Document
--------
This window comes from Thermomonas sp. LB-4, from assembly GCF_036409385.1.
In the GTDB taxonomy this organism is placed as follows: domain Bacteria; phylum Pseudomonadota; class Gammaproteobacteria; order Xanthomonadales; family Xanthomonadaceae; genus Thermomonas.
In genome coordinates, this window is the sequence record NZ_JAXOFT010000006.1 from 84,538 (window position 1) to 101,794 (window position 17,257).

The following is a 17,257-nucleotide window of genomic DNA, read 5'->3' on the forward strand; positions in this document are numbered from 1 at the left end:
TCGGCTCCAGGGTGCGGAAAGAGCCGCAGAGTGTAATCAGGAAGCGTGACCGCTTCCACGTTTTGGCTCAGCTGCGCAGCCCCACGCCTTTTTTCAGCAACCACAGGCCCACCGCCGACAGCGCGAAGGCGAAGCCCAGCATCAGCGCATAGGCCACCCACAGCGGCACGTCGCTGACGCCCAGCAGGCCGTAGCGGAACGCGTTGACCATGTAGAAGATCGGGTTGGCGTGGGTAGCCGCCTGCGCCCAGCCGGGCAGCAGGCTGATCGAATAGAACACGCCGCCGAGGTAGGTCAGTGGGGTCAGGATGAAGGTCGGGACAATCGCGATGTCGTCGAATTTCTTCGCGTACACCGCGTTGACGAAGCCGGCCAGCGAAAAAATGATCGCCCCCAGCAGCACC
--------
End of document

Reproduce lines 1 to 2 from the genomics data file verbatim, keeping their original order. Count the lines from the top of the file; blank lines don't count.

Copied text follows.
This window comes from Thermomonas sp. LB-4, from assembly GCF_036409385.1.
In the GTDB taxonomy this organism is placed as follows: domain Bacteria; phylum Pseudomonadota; class Gammaproteobacteria; order Xanthomonadales; family Xanthomonadaceae; genus Thermomonas.